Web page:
What is peat? Types and how to use it

What is peat Types and how to use it
What is peat Types and how to use it

Everyone who is involved in gardening, or at least houseplants, knows that peat is a very necessary and useful thing. Peat is part of various soil mixtures and is almost an obligatory ingredient.

But not every gardener is aware of its use in these mixtures and how it works. Many people think of peat as a fertilizer, and because they think it’s never enough, they always add it everywhere.

But do they really need it? Let’s wait and see.


First, let’s remember where and how this peat is formed. A large number of plants, animals, and microorganisms live in any body of water. Sooner or later their life cycle comes to an end and all of them die.

In rivers, their remains are washed away by the current, but in standing water reservoirs they gradually settle to the bottom year after year, overlapping each other and being held down by the water column. And this process is happening all the time. The bogs are the best variant of it – peat formation in conditions of 100% humidity and absence of air.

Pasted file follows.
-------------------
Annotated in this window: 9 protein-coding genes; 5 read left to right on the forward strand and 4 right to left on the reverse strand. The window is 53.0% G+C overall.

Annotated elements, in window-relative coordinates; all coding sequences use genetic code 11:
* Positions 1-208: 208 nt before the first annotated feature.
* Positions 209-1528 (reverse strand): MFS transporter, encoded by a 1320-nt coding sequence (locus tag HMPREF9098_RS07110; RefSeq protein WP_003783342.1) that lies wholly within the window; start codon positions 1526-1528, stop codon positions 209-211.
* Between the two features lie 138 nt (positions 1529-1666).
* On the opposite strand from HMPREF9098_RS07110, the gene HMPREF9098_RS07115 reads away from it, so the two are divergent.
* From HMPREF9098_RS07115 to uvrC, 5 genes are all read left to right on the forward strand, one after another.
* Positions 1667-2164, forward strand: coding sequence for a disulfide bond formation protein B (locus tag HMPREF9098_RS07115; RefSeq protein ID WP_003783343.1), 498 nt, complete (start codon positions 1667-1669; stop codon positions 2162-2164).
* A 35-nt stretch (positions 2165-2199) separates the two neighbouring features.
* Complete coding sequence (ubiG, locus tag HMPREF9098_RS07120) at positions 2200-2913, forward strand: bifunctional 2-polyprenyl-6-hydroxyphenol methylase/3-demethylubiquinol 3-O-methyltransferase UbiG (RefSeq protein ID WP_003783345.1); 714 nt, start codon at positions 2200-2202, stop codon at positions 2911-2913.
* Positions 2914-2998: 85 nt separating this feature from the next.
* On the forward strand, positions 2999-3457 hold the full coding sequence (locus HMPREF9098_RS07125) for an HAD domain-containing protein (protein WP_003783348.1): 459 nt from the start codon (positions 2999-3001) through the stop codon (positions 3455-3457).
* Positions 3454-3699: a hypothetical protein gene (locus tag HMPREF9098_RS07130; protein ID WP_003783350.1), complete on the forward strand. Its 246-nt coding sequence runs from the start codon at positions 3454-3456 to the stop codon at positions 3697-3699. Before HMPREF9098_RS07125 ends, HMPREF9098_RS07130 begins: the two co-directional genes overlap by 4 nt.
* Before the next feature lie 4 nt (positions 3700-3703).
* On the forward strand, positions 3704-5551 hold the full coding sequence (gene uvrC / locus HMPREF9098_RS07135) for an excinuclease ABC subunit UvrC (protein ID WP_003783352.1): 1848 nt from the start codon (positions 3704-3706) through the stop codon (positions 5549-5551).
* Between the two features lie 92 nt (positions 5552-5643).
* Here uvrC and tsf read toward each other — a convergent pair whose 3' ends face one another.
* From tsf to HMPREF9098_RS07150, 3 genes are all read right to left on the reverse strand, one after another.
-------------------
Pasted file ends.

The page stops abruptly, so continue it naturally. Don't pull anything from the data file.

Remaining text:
But there are various kinds of peat because the process is ongoing: part of the remains was “processed” and decomposed a long time ago, i.e. thousands of years ago, while the remains of the upper part are still in the process of “processing”.

Depending on the degree of decomposition, a distinction was made between.

  1. the peat of the lower layer – the “lowland” – is completely decomposed and has a neutral reaction (pH 4.2-5.5).
  2. top layer of peat – “top” – poorly decomposed, in which there are strong physical and chemical transformations. It is distinguished by its high acidity (pH 2.5-3.2), fibrous structure, and low content of mineral elements.

Of course, there is also transitional peat, which seems to be intermediate, located between high and low peat. The process in it is not fully completed, so it has a weak acid reaction (pH 3.2-4.2), but it already has enough nutrients and various trace elements.

Figuratively speaking, peat is a kind of submerged compost. However, in contrast to real compost, it must be used skillfully, knowing all its characteristics.